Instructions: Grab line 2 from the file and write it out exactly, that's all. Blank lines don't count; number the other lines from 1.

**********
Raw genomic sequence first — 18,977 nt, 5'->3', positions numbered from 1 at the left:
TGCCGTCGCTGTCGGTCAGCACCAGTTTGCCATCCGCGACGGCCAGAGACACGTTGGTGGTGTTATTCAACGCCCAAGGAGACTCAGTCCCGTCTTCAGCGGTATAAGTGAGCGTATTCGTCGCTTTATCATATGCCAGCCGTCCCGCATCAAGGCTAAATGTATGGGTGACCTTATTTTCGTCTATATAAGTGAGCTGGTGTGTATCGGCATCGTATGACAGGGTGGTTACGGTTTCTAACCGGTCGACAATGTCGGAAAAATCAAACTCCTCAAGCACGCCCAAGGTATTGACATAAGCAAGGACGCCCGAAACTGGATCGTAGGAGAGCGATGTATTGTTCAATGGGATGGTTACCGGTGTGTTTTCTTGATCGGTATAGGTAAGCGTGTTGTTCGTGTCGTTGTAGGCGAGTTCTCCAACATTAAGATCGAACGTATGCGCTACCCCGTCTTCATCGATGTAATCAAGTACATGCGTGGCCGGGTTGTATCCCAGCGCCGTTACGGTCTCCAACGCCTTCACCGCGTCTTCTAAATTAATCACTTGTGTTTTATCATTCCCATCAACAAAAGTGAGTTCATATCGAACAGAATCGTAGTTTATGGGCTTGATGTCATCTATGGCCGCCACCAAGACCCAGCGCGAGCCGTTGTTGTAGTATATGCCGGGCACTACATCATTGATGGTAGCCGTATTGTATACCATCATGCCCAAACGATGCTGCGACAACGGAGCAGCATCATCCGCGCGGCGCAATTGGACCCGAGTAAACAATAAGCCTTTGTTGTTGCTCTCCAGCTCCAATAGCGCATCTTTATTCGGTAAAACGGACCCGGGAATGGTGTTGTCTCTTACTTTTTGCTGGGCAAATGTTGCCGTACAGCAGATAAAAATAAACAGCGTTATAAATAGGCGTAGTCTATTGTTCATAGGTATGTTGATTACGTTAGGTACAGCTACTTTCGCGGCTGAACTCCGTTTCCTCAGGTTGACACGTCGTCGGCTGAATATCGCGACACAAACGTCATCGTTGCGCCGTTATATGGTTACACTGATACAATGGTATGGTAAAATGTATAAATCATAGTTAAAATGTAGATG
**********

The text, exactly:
TGCCGTCGCTGTCGGTCAGCACCAGTTTGCCATCCGCGACGGCCAGAGACACGTTGGTGGTGTTATTCAACGCCCAAGGAGACTCAGTCCCGTCTTCAGCGGTATAAGTGAGCGTATTCGTCGCTTTATCATATGCCAGCCGTCCCGCATCAAGGCTAAATGTATGGGTGACCTTATTTTCGTCTATATAAGTGAGCTGGTGTGTATCGGCATCGTATGACAGGGTGGTTACGGTTTCTAACCGGTCGACAATGTCGGAAAAATCAAACTCCTCAAGCACGCCCAAGGTATTGACATAAGCAAGGACGCCCGAAACTGGATCGTAGGAGAGCGATGTATTGTTCAATGGGATGGTTACCGGTGTGTTTTCTTGATCGGTATAGGTAAGCGTGTTGTTCGTGTCGTTGTAGGCGAGTTCTCCAACATTAAGATCGAACGTATGCGCTACCCCGTCTTCATCGATGTAATCAAGTACATGCGTGGCCGGGTTGTATCCCAGCGCCGTTACGGTCTCCAACGCCTTCACCGCGTCTTCTAAATTAATCACTTGTGTTTTATCATTCCCATCAACAAAAGTGAGTTCATATCGAACAGAATCGTAGTTTATGGGCTTGATGTCATCTATGGCCGCCACCAAGACCCAGCGCGAGCCGTTGTTGTAGTATATGCCGGGCACTACATCATTGATGGTAGCCGTATTGTATACCATCATGCCCAAACGATGCTGCGACAACGGAGCAGCATCATCCGCGCGGCGCAATTGGACCCGAGTAAACAATAAGCCTTTGTTGTTGCTCTCCAGCTCCAATAGCGCATCTTTATTCGGTAAAACGGACCCGGGAATGGTGTTGTCTCTTACTTTTTGCTGGGCAAATGTTGCCGTACAGCAGATAAAAATAAACAGCGTTATAAATAGGCGTAGTCTATTGTTCATAGGTATGTTGATTACGTTAGGTACAGCTACTTTCGCGGCTGAACTCCGTTTCCTCAGGTTGACACGTCGTCGGCTGAATATCGCGACACAAACGTCATCGTTGCGCCGTTATATGGTTACACTGATACAATGGTATGGTAAAATGTATAAATCATAGTTAAAATGTAGATG